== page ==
Verse-by-Verse Bible Commentary

2 Samuel 17:1

Furthermore, Ahithophel said to Absalom, "Please let me choose 12,000 men that I may arise and pursue David tonight.
New American Standard Version

Bible Study Resources

Concordances:
Nave's Topical Bible - Citizens;   Council;   Diplomacy;   Friendship;   Malice;   Spies;   War;   Thompson Chain Reference - Absalom;   Ahithophel;   Torrey's Topical Textbook - Armies of Israel, the;  
Dictionaries:
American Tract Society Bible Dictionary - Ahithophel;   Amasa;   Hushai;   Bridgeway Bible Dictionary - Absalom;   Baker Evangelical Dictionary of Biblical Theology - Elder;   Easton Bible Dictionary - Ahithophel;   Fausset Bible Dictionary - Judas Iscariot;   Holman Bible Dictionary - Ahithophel;   Hushai;   Hastings' Dictionary of the Bible - Ahithophel;   Samuel, Books of;   Morrish Bible Dictionary - Ahithophel ;   People's Dictionary of the Bible - Absalom;   Smith Bible Dictionary - Ahith'ophel;   Je'ther;  
Encyclopedias:
Condensed Biblical Cyclopedia - Hebrew Monarchy, the;   International Standard Bible Encyclopedia - Absalom (1);   Choose;  

Adam Clarke Commentary

Let me now choose out twelve thousand men - Had this counsel been followed, David and his little troop would soon have been destroyed; nothing but the miraculous interposition of God could have saved them. Twelve thousand chosen troops coming against him, in his totally unprepared state, would have soon settled the business of the kingdom. Ahithophel well saw that, this advice neglected, all was lost.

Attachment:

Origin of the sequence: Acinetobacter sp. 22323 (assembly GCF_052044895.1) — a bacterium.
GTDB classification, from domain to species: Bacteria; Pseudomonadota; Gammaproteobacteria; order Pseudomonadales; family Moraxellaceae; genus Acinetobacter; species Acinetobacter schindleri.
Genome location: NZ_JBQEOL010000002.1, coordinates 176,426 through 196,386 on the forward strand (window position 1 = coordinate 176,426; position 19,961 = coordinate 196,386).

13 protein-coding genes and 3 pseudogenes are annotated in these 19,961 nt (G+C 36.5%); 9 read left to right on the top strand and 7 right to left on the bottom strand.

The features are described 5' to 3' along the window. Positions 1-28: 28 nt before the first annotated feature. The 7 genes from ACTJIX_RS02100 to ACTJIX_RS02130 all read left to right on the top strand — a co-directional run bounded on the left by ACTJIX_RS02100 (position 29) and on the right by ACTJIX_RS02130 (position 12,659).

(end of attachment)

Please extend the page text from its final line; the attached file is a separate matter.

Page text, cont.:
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Clarke, Adam. "Commentary on 2 Samuel 17:1". "The Adam Clarke Commentary". https://www.studylight.org/commentaries/acc/2-samuel-17.html. 1832.

Albert Barnes' Notes on the Whole Bible

This night - The night of the day on which David fled, and Absalom entered into Jerusalem. Ahithophel‘s idea was to fall upon David by surprise, and in the first confusion of the surprised army to seize and kill David only.

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Barnes, Albert. "Commentary on 2 Samuel 17:1". "Barnes' Notes on the Whole Bible". https://www.studylight.org/commentaries/bnb/2-samuel-17.html. 1870.

Coffman Commentaries on the Bible

PREPARATIONS FOR THE ULTIMATE AND DECISIVE BATTLE

This chapter recounts the maneuvers both of Absalom and his partisans and that of David and his supporters as they got ready for the final resolution of the conflict initiated by Absalom's attempt to seize the throne of Israel. There was no device by which a conflict of this nature could have been resolved without bloodshed.

AHITHOPHEL'S COUNSEL TO STRIKE AT ONCE